Many think that floppy disks, once a technological revolution, are dead, but they are still used in many fields such as aviation and hospitals, and they are still so resistant that Japan is fighting them.

Tom Persky, founder of, which sells and recycles floppy disks, says his biggest customers are airlines.

Persky adds in a newspaper interview last week that his biggest customers are not individuals, but some industrial organizations that still use floppy disks to get information inside and outside devices.

And he continues, "In the nineties, for example, when a large machine such as a plane was being manufactured, the company designed it to last 50 years, and of course it used the best technologies available at the time, including the floppy disk," and therefore many of the current aircraft are indispensable in their operation and maintenance. about this disc.

Of course, these companies do not tend to change these devices and link them to modern technology, because that takes time, effort and money, which makes relying on this old technology the best and cheapest solutions.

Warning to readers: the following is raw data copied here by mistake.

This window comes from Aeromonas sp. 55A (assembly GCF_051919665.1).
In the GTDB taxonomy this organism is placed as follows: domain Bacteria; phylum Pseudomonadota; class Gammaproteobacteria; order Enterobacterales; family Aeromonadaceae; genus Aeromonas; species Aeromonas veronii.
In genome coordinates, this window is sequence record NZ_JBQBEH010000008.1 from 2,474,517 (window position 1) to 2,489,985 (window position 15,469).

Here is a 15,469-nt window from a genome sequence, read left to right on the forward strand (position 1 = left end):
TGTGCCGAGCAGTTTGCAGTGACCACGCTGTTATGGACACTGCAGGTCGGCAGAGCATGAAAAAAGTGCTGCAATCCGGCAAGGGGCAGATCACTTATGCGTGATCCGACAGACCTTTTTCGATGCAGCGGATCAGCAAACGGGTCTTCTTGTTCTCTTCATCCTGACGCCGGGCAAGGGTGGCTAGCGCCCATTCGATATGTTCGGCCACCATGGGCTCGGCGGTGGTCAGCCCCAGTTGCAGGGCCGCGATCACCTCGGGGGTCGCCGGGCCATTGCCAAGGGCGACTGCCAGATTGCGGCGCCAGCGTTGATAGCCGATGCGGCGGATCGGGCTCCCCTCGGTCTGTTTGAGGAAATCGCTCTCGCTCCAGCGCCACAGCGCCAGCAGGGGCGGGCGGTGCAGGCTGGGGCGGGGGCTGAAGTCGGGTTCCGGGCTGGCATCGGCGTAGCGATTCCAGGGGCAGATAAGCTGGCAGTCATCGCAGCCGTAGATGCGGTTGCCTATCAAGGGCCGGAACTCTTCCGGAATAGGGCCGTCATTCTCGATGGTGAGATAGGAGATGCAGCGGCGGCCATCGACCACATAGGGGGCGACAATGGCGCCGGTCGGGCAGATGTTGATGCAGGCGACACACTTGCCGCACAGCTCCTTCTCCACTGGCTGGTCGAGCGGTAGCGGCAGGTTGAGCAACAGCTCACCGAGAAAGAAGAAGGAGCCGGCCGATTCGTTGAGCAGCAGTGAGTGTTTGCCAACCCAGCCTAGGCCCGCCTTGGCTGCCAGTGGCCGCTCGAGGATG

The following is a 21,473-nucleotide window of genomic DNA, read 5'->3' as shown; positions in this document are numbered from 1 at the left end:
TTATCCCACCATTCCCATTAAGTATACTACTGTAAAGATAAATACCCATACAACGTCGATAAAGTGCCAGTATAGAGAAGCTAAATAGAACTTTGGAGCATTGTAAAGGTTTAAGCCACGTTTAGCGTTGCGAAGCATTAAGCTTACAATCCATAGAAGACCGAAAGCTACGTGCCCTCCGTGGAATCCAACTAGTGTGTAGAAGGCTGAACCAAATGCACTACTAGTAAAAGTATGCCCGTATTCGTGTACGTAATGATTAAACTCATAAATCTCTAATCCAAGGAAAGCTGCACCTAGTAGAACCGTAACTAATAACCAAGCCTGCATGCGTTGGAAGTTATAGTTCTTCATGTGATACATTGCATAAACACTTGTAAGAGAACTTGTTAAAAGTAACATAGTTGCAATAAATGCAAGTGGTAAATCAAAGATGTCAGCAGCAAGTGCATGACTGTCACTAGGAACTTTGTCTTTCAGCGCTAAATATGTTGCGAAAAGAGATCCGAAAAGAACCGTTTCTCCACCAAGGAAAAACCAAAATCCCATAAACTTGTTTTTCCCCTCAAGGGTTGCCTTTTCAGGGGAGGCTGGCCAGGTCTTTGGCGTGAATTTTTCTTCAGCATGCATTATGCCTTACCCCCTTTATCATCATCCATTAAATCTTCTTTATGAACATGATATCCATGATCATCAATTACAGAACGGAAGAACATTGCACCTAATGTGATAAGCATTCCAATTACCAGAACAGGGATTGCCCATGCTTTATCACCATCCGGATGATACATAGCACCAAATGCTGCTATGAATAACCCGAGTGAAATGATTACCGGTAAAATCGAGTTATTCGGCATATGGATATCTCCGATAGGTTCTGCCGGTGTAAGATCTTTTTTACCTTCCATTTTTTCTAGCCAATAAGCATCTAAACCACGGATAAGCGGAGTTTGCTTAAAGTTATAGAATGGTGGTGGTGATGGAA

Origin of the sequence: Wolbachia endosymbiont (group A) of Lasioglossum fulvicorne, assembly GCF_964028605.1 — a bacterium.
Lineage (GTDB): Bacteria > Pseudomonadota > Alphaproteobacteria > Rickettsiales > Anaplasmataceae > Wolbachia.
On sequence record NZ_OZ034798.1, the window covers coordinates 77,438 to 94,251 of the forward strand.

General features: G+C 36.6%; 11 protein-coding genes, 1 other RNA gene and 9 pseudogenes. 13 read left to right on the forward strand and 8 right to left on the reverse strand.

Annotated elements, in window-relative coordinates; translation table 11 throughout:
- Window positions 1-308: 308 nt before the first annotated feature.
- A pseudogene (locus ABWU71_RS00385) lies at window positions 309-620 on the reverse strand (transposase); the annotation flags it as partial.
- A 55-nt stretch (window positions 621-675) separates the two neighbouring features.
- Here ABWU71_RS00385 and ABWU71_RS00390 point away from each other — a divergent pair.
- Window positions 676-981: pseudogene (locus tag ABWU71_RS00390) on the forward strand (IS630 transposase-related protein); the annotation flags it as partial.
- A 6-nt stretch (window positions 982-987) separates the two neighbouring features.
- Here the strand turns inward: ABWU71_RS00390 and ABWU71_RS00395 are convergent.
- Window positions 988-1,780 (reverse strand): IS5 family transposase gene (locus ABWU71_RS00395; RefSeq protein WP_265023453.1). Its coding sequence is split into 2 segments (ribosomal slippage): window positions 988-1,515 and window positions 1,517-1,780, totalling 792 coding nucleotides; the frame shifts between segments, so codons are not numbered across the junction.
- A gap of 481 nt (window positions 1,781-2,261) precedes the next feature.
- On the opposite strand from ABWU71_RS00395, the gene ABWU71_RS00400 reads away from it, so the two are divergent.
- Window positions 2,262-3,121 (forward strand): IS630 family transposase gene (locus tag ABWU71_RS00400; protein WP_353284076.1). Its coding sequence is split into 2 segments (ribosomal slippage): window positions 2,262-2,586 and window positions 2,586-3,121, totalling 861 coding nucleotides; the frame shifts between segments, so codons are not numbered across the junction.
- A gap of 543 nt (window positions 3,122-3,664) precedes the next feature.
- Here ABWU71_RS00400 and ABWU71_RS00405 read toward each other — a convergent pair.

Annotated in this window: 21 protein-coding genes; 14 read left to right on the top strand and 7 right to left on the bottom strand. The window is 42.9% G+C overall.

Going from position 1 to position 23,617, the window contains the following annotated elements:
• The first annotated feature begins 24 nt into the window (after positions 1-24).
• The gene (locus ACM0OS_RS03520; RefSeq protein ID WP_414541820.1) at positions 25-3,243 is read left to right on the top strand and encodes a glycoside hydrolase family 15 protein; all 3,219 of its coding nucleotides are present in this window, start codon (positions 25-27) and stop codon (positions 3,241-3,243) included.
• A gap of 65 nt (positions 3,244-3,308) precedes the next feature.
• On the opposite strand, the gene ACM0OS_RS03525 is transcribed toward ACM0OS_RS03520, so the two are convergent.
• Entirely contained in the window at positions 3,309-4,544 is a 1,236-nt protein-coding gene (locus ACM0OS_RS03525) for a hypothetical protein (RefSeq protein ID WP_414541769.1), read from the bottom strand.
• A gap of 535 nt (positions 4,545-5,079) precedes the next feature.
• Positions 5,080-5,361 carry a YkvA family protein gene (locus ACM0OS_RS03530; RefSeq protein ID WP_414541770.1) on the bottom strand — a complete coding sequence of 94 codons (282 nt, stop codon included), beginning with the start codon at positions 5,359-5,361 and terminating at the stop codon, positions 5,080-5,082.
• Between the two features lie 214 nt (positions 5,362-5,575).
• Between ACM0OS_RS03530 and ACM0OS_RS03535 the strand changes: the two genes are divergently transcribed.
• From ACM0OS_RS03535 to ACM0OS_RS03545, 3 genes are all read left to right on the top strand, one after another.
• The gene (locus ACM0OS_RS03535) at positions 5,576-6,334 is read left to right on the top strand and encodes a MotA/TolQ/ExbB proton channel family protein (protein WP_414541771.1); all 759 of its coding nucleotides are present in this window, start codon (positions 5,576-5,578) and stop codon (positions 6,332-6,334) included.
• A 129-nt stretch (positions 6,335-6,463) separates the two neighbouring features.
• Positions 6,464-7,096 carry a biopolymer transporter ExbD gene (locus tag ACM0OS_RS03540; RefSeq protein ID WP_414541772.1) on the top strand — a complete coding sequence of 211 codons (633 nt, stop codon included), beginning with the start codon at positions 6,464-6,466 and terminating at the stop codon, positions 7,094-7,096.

Digital Minister declares a war on floppy discs.

There are about 1900 government procedures that require business community to use discs, ie floppy disc, CD, MD, etc to submit applications and other forms.

Digital Agency is to change those regulations so you can use online.

— KONO Taro (@konotaromp) August 31, 2022

"It's possible that half of the world's air fleet today is over 20 years old and still uses floppy disks in some avionics to extract information. This is for me a big, big consumer," Persky added.

The medical sector is still using floppy disks as well, plus there are "amateurs who are still willing to buy 10, 20 or maybe 50 floppy disks."

War on floppy disks

Floppy disks made the news recently when Japanese digitization minister Taro Kano declared "war" on devices, and earlier this month the minister tweeted that the Japan Digital Agency would change regulations that make companies use floppy disks and CDs, replacing them with new technologies that allow the switch to services. Online.